Clinical Pilates for Physiotherapists

Clinical Pilates is another variation of the original repertoire where health professionals are taught to modify the Pilates repertoire to use in rehabilitation after illness or injury. This approach can be particularly beneficial for people experiencing Low Back Pain when strengthening the core muscles can support the spine, thus reducing pain and disability. In addition to training in modern Pilates methods, I have undertaken additional training to teach Clinical Pilates.

Pilates is best for you if you:

  • Want to do exercise to strengthen your core.
  • Are less supple but still want to explore stretching.
  • Have an underlying condition such as low back pain.
  • Want to learn a new skill.

What Is Yoga?

The roots of Yoga stretch back thousands of years to ancient India, where it originated as a spiritual and philosophical practice.

Yoga, in its essence, seeks to unite the mind, body, and spirit through a combination of physical postures (asanas), breath control (pranayama), meditation, and ethical guidelines. The diverse landscape of yoga includes styles ranging from the dynamic and challenging Ashtanga to the gentle and meditative Hatha, each offering a unique path toward physical fitness, stress reduction, or spiritual enlightenment.

Types Of Yoga

The multitude of different types of yoga reflects the diversity of approaches and philosophies that have evolved over thousands of years. The practice of yoga has been shaped by various cultural, historical, and individual factors, leading to the development of distinct styles and traditions. Here are some types of yoga:

Hatha Yoga

Hatha Yoga is a broad foundational term encompassing physical postures (asanas) and breath control (pranayama). It is a gentle and accessible practice, making it suitable for beginners. Hatha classes typically focus on basic poses and alignment.

Vinyasa Yoga

Vinyasa, often referred to as “flow” yoga, emphasises the fluid transition between poses, synchronised with breathing. These classes are dynamic and can vary in intensity, making them suitable for people seeking a more energetic and challenging practice.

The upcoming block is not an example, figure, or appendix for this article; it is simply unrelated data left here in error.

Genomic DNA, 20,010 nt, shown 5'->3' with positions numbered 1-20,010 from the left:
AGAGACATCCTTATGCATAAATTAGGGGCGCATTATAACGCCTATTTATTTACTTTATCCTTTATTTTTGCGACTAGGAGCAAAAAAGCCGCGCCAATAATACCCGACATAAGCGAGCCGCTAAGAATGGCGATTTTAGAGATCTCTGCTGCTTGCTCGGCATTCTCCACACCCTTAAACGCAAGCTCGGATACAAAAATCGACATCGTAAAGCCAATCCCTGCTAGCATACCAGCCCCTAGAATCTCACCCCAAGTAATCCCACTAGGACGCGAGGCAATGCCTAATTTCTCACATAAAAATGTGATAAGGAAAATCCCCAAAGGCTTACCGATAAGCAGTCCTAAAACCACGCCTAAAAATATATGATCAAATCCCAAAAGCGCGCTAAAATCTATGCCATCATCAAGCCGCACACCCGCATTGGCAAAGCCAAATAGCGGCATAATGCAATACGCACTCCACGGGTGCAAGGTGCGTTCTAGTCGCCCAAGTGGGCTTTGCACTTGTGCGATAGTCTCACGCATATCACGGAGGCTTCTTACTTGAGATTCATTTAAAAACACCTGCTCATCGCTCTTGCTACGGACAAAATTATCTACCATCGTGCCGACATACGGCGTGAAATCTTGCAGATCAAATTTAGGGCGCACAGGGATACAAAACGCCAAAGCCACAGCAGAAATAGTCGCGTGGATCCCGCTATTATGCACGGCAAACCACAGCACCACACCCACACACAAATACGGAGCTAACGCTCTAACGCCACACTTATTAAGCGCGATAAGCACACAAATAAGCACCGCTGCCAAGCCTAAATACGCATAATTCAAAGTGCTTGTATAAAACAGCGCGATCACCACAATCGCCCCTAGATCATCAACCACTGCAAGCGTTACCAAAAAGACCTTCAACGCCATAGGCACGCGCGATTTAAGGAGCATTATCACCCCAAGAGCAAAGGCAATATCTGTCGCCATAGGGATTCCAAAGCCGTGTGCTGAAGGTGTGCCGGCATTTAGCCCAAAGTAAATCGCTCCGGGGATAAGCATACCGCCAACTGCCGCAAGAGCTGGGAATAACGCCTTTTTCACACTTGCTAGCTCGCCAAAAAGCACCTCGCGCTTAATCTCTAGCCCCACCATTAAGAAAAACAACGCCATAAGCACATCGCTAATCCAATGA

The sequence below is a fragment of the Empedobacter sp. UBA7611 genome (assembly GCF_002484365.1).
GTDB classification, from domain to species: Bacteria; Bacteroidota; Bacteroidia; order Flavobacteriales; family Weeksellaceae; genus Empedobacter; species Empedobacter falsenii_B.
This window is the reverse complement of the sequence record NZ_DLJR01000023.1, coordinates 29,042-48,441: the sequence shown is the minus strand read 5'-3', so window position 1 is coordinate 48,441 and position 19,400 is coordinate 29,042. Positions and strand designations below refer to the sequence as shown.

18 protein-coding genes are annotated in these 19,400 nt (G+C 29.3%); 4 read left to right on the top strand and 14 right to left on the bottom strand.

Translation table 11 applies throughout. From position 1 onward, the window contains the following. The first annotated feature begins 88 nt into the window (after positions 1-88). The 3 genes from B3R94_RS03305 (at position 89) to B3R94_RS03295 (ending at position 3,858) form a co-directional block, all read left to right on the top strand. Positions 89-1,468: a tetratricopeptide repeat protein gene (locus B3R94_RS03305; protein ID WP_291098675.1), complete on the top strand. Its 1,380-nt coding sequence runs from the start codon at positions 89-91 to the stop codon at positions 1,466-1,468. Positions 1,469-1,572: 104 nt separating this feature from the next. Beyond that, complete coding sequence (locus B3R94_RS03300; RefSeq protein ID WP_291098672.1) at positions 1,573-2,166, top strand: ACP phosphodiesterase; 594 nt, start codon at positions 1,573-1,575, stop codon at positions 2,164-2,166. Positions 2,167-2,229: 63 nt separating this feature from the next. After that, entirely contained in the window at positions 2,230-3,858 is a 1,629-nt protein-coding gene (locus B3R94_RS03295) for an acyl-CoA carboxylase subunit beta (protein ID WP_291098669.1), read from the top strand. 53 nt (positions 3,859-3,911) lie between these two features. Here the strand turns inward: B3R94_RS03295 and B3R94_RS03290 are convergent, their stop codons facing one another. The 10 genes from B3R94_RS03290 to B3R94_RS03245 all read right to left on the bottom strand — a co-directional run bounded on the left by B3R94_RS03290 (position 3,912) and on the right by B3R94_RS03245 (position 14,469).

Ashtanga Yoga

Ashtanga Yoga follows a specific sequence of postures, known as the Primary Series, focusing on continuous flows of movement. It is a physically demanding practice of synchronising breath with advanced poses. Ashtanga is suitable for those seeking a structured and disciplined approach.

Iyengar Yoga

Iyengar Yoga places a strong emphasis on alignment and precision in each pose. Props such as belts, blocks, and blankets are often used to assist people in achieving proper alignment. Iyengar is suitable for all levels and is particularly beneficial for those with specific physical considerations or injuries.

Bikram Yoga

Bikram Yoga, also known as hot yoga, consists of a specific sequence of 26 postures and two breathing exercises practised in a heated room. The heat is intended to enhance flexibility and detoxification. Bikram is suitable for those who enjoy consistency and can tolerate high temperatures.

Kundalini Yoga

Kundalini Yoga aims to awaken the dormant spiritual energy (kundalini) through a combination of physical postures, breathwork, and chanting. It is a dynamic practice that incorporates repetitive movements and specific sequences. Kundalini is suitable for those seeking a transformative and spiritual experience.

Yin Yoga

Yin Yoga focuses on holding passive poses for an extended duration, typically three to five minutes or longer. The practice targets deep connective tissues and encourages relaxation. Yin is suitable for individuals looking to improve flexibility and cultivate mindfulness.

Restorative Yoga

Restorative Yoga focuses on relaxation and rejuvenation, using props to support the body in gentle poses. The slow-paced practice allows for extended holds that promote deep relaxation and stress relief. Restorative yoga is suitable for all levels and especially beneficial for those seeking relaxation and recovery.

Power Yoga

Power Yoga is a dynamic and fitness-oriented style that draws inspiration from Ashtanga. It typically involves a faster-paced sequence of poses to build strength, flexibility, and stamina. Power Yoga suits those looking for a challenging and physically demanding practice.

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My Yoga Practice